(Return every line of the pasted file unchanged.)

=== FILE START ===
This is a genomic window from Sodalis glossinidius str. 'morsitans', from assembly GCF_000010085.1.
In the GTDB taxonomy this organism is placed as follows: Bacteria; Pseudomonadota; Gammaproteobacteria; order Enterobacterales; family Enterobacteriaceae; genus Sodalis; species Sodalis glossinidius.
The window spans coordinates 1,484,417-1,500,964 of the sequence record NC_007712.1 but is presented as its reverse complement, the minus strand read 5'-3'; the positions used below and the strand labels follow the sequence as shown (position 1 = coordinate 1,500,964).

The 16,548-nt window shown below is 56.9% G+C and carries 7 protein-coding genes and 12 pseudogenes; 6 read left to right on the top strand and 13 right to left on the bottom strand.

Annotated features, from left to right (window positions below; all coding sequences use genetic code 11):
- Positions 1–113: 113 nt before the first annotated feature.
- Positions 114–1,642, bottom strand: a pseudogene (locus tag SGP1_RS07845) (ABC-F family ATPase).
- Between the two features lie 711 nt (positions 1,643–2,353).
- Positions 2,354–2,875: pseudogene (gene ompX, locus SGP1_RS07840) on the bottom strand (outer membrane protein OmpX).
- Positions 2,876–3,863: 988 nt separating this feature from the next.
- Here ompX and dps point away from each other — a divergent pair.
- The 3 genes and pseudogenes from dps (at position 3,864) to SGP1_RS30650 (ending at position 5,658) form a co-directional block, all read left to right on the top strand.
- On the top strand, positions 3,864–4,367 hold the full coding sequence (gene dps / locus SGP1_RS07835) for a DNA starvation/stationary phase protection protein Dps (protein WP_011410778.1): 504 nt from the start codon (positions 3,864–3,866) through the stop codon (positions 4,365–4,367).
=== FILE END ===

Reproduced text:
This is a genomic window from Sodalis glossinidius str. 'morsitans', from assembly GCF_000010085.1.
In the GTDB taxonomy this organism is placed as follows: Bacteria; Pseudomonadota; Gammaproteobacteria; order Enterobacterales; family Enterobacteriaceae; genus Sodalis; species Sodalis glossinidius.
The window spans coordinates 1,484,417-1,500,964 of the sequence record NC_007712.1 but is presented as its reverse complement, the minus strand read 5'-3'; the positions used below and the strand labels follow the sequence as shown (position 1 = coordinate 1,500,964).

The 16,548-nt window shown below is 56.9% G+C and carries 7 protein-coding genes and 12 pseudogenes; 6 read left to right on the top strand and 13 right to left on the bottom strand.

Annotated features, from left to right (window positions below; all coding sequences use genetic code 11):
- Positions 1–113: 113 nt before the first annotated feature.
- Positions 114–1,642, bottom strand: a pseudogene (locus tag SGP1_RS07845) (ABC-F family ATPase).
- Between the two features lie 711 nt (positions 1,643–2,353).
- Positions 2,354–2,875: pseudogene (gene ompX, locus SGP1_RS07840) on the bottom strand (outer membrane protein OmpX).
- Positions 2,876–3,863: 988 nt separating this feature from the next.
- Here ompX and dps point away from each other — a divergent pair.
- The 3 genes and pseudogenes from dps (at position 3,864) to SGP1_RS30650 (ending at position 5,658) form a co-directional block, all read left to right on the top strand.
- On the top strand, positions 3,864–4,367 hold the full coding sequence (gene dps / locus SGP1_RS07835) for a DNA starvation/stationary phase protection protein Dps (protein WP_011410778.1): 504 nt from the start codon (positions 3,864–3,866) through the stop codon (positions 4,365–4,367).